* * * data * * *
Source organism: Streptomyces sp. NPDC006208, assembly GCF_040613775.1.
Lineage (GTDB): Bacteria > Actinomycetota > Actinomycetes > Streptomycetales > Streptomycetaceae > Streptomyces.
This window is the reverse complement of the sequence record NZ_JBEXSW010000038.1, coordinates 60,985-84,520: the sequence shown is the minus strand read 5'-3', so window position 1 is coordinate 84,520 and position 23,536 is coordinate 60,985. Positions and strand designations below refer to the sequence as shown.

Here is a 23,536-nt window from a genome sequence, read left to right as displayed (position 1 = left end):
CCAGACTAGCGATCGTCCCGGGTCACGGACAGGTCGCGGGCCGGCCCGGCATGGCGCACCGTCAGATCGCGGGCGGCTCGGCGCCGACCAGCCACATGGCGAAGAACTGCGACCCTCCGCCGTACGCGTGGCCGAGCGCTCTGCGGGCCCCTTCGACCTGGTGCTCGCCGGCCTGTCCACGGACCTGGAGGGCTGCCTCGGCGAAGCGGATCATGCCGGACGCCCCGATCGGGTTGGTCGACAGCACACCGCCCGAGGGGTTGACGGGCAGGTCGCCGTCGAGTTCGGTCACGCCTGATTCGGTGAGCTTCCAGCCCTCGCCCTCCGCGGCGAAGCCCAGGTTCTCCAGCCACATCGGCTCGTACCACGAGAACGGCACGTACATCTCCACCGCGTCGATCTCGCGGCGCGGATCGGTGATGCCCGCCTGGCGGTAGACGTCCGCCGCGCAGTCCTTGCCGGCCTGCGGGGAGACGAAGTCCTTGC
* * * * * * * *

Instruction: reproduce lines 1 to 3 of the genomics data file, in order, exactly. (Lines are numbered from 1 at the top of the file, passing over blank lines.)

Source organism: Streptomyces sp. NPDC006208, assembly GCF_040613775.1.
Lineage (GTDB): Bacteria > Actinomycetota > Actinomycetes > Streptomycetales > Streptomycetaceae > Streptomyces.
This window is the reverse complement of the sequence record NZ_JBEXSW010000038.1, coordinates 60,985-84,520: the sequence shown is the minus strand read 5'-3', so window position 1 is coordinate 84,520 and position 23,536 is coordinate 60,985. Positions and strand designations below refer to the sequence as shown.